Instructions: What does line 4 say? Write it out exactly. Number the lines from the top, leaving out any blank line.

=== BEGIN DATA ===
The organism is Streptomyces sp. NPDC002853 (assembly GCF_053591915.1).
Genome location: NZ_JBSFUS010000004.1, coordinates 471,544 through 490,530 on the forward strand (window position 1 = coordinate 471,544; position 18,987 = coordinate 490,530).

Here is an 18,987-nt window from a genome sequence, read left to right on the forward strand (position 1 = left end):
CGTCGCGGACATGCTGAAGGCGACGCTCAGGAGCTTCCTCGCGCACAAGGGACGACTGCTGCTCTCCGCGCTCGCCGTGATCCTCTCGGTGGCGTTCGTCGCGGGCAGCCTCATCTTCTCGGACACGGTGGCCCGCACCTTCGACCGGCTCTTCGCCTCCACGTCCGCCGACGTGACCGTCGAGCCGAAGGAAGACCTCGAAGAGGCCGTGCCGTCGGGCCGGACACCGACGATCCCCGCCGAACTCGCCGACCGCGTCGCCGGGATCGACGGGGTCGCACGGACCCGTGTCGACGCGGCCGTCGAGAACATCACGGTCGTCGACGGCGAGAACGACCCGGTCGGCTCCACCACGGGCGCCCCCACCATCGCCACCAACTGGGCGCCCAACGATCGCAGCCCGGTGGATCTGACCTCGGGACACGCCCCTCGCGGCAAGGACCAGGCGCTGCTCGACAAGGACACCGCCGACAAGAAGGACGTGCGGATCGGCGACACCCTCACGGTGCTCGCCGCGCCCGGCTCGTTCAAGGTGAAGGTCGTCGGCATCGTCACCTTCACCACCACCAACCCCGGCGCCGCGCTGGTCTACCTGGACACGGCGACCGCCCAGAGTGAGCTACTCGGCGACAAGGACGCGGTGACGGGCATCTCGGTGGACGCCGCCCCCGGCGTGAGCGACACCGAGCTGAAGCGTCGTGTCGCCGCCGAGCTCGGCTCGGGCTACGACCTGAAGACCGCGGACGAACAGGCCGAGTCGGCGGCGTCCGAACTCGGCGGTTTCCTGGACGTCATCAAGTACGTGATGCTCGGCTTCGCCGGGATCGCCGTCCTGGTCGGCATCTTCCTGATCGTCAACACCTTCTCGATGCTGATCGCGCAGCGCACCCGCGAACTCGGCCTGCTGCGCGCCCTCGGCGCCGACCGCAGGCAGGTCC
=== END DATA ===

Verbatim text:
CGTCGCGGACATGCTGAAGGCGACGCTCAGGAGCTTCCTCGCGCACAAGGGACGACTGCTGCTCTCCGCGCTCGCCGTGATCCTCTCGGTGGCGTTCGTCGCGGGCAGCCTCATCTTCTCGGACACGGTGGCCCGCACCTTCGACCGGCTCTTCGCCTCCACGTCCGCCGACGTGACCGTCGAGCCGAAGGAAGACCTCGAAGAGGCCGTGCCGTCGGGCCGGACACCGACGATCCCCGCCGAACTCGCCGACCGCGTCGCCGGGATCGACGGGGTCGCACGGACCCGTGTCGACGCGGCCGTCGAGAACATCACGGTCGTCGACGGCGAGAACGACCCGGTCGGCTCCACCACGGGCGCCCCCACCATCGCCACCAACTGGGCGCCCAACGATCGCAGCCCGGTGGATCTGACCTCGGGACACGCCCCTCGCGGCAAGGACCAGGCGCTGCTCGACAAGGACACCGCCGACAAGAAGGACGTGCGGATCGGCGACACCCTCACGGTGCTCGCCGCGCCCGGCTCGTTCAAGGTGAAGGTCGTCGGCATCGTCACCTTCACCACCACCAACCCCGGCGCCGCGCTGGTCTACCTGGACACGGCGACCGCCCAGAGTGAGCTACTCGGCGACAAGGACGCGGTGACGGGCATCTCGGTGGACGCCGCCCCCGGCGTGAGCGACACCGAGCTGAAGCGTCGTGTCGCCGCCGAGCTCGGCTCGGGCTACGACCTGAAGACCGCGGACGAACAGGCCGAGTCGGCGGCGTCCGAACTCGGCGGTTTCCTGGACGTCATCAAGTACGTGATGCTCGGCTTCGCCGGGATCGCCGTCCTGGTCGGCATCTTCCTGATCGTCAACACCTTCTCGATGCTGATCGCGCAGCGCACCCGCGAACTCGGCCTGCTGCGCGCCCTCGGCGCCGACCGCAGGCAGGTCC